On 25 June I attended an Adobe/Times Higher forum called “Making digital literacy a pillar of education”, along with representatives from 40 or so other HE institutions.
There was no disagreement at the forum about the recent recommendation from the DCMS Select Committee that digital literacy should sit alongside the “3R’s” as a fourth pillar of education. Everyone agreed that, as the pace of technological change quickens, employers are less interested in a student’s knowledge than in their personal qualities – and in particular their ability to engage in lifelong learning. But there was no consensus on how universities can best prepare their students for life in a world in which digital technology will play an increasingly important role.
Of the institutions present at the forum, undoubtedly the most innovative approach to Education 4.0 was that adopted by the Minerva Schools. Minerva built a first-year undergraduate curriculum from scratch, but rather than base the curriculum on subject-specific knowledge they built it around 81 “habits of mind” and “foundational concepts”. Students engage in cross-contextual learning activities in small-seminar format, all of which require or exercise the use of those foundational concepts. Through these activities students pick up subject knowledge, but they are assessed on how well they satisfy the foundational concepts.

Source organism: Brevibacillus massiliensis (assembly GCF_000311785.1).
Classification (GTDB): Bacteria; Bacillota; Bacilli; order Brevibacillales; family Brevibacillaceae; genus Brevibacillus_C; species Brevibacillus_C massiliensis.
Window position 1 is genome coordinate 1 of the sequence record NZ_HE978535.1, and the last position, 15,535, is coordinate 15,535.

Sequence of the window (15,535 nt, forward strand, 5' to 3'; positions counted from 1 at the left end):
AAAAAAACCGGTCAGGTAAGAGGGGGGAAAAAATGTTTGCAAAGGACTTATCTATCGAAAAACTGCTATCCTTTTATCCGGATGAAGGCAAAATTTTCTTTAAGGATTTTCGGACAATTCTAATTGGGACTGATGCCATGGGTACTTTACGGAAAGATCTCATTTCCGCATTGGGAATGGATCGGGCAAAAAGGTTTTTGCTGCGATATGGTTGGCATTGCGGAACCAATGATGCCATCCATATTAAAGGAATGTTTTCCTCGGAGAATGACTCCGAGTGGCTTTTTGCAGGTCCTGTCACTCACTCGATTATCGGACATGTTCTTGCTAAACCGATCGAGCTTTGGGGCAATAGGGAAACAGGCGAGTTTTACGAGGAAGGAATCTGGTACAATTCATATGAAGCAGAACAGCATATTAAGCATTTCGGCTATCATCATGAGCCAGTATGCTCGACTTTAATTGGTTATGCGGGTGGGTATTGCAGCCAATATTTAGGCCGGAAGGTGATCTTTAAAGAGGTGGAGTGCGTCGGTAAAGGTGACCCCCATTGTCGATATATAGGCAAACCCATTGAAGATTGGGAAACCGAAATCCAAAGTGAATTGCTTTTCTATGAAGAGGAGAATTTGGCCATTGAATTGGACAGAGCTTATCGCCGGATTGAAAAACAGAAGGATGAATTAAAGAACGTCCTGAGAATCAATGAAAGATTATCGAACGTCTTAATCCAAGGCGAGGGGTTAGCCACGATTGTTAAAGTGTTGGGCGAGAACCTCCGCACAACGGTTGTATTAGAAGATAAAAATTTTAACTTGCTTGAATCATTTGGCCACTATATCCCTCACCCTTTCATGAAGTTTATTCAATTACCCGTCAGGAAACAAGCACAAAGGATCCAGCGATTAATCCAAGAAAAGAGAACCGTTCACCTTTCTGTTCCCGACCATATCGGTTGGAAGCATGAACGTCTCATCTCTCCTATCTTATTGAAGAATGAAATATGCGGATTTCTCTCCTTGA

In the first year of study the Minerva School’s students are based in San Francisco. Subsequently they spend time in Seoul, Berlin, London, Hyderabad, Bangladesh, Buenos Aires and Taipei. Sounds terrific! (And expensive…) And all of this is made possible using digital technology – it’s a fundamental enabling technology for Minerva.
Minerva Schools were able to take this approach because they were small, well resourced – and also because they were starting from scratch. It would be a huge task (probably an impossible task) for an existing university with thousands of students to change its curriculum in this way. But there might be elements of the approach that universities can adopt. It’s interesting that the Minerva project have recently opened its bespoke educational technology platform, called Forum, to partners: they claim that the platform, which was designed for use in a small-seminar format, can scale to support up to 400 students. It will be worth keeping an eye on this development.
Image Credit: Commons Wikimedia: The Greek Goddess Minerva